Electronic Journal of Polish Agricultural Universities (EJPAU) founded by all Polish Agriculture Universities presents original papers and review articles relevant to all aspects of agricultural sciences. It is target for persons working both in science and industry,regulatory agencies or teaching in agricultural sector. Covered by IFIS Publishing (Food Science and Technology Abstracts), ELSEVIER Science - Food Science and Technology Program, CAS USA (Chemical Abstracts), CABI Publishing UK and ALPSP (Association of Learned and Professional Society Publisher - full membership). Presented in the Master List of Thomson ISI.
Volume 3
Issue 1
Available Online: http://www.ejpau.media.pl/volume3/issue1/fisheries/art-01.html


Wlodzimierz Popek, Ewa Luszczek-Trojnar, Piotr Epler



The study, carried out during the spawning season, involved 30 mature carp females aged 5 years. The fish were divided into two experimental groups, those belonging to one of them being injected pimozide, a dopamine antagonist. The pituitaries and pineals were removed from all the females and perifused. Perifusion was carried out in pure medium alone, in the medium in the presence of the pineal gland, and in the medium enriched with dissolved melatonin. The perifusion proceeded in 2000 lux intensity light and in total darkness. Maturation gonadotropin (GtH2) concentration in the perifusion medium pumped through columns was determined with ELISA, an immunoenzymatic technique. The experimental treatments within each group showed no significant differences (p>0.01) with respect to the GtH2 concentrations in the perifusion medium. This result can be regarded as an evidence of a lack of any direct effect of the pineal gland and/or melatonin on GtH2 secretion from the carp pituitary during spawning.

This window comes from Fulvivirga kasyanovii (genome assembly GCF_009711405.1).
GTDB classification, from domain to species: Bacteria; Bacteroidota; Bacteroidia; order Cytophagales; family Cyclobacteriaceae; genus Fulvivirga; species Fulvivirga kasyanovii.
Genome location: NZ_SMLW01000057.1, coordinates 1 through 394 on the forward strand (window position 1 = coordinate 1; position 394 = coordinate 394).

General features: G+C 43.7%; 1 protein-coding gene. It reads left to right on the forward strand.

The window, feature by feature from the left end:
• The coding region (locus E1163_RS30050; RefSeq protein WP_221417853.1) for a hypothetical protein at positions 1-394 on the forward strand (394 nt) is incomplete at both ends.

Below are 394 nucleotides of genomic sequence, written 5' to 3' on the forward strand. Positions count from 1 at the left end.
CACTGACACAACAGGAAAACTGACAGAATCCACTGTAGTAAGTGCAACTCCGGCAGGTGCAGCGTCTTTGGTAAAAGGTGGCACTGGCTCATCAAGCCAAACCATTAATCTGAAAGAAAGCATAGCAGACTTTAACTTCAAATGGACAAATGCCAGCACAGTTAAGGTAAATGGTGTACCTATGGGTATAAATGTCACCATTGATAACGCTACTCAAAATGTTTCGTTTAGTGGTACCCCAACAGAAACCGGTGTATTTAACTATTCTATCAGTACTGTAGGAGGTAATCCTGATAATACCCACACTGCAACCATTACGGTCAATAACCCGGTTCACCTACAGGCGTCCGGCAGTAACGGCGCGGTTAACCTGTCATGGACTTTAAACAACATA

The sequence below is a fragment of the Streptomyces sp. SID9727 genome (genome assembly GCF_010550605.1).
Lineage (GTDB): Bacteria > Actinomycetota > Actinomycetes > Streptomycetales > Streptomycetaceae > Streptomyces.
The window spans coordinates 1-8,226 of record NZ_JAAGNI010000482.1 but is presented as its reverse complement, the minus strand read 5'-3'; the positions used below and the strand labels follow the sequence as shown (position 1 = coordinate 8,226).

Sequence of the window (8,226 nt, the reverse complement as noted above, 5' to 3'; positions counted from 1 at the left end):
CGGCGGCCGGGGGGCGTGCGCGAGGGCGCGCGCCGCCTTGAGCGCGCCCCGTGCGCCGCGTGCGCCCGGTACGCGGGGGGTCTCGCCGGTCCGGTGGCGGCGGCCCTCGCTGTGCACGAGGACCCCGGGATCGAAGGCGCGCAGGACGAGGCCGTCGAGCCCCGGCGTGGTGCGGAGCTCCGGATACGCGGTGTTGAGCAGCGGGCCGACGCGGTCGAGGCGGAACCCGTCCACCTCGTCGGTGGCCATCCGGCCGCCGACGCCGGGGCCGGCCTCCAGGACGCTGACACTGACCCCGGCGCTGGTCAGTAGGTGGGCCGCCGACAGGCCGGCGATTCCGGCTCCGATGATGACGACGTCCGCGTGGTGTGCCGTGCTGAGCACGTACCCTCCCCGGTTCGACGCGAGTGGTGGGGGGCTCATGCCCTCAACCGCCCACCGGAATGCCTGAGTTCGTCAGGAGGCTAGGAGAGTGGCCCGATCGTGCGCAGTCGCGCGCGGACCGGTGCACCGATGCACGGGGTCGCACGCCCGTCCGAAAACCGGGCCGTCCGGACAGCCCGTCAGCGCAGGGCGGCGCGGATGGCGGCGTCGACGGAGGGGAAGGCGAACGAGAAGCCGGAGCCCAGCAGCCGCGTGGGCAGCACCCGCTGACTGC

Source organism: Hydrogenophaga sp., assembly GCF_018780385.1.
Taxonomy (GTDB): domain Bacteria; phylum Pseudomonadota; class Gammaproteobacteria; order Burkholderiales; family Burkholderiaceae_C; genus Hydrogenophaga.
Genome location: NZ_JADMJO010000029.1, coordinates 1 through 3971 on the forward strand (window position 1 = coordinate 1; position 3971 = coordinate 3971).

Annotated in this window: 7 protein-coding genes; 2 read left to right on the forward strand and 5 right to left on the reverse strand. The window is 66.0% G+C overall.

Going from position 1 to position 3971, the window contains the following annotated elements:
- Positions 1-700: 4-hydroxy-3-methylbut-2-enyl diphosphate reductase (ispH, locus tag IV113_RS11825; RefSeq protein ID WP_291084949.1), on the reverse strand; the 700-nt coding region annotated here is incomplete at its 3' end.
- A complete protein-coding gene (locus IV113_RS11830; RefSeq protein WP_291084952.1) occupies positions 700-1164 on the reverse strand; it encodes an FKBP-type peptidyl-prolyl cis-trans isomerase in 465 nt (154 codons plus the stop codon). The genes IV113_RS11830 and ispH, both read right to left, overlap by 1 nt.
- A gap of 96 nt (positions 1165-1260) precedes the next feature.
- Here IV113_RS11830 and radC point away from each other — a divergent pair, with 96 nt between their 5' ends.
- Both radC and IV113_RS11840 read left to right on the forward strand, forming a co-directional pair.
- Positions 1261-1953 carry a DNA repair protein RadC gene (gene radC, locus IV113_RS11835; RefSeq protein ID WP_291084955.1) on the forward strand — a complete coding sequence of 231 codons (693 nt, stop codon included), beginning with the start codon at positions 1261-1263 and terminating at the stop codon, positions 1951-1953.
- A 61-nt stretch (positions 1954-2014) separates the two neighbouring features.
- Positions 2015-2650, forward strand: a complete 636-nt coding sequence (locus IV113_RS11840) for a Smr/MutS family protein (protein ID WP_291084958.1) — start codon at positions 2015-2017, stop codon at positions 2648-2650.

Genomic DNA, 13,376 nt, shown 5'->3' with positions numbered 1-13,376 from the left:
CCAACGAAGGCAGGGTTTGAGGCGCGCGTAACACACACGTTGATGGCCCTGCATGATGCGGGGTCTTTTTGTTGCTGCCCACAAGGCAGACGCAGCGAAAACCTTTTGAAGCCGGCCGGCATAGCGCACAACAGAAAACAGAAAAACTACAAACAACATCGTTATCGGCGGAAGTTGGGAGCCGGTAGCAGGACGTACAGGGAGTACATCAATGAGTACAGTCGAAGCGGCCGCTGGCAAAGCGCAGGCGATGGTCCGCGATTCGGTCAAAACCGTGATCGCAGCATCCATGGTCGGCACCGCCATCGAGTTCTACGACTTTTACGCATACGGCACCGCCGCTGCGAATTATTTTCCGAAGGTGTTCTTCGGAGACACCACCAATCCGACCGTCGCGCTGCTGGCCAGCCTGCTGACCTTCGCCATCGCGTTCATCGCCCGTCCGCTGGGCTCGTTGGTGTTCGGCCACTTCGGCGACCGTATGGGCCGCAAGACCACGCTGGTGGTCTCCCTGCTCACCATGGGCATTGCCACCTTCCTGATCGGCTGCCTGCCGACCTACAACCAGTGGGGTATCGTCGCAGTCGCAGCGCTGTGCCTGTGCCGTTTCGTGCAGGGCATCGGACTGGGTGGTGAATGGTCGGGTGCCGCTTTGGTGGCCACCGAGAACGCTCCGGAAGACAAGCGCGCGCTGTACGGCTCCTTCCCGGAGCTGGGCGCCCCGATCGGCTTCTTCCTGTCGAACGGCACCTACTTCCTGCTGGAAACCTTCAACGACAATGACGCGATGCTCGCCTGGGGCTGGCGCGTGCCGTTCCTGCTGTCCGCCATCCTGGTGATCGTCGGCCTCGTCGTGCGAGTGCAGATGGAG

Key words: pineal, melatonin, endocrine maturation control, pituitary, perifusion, carp..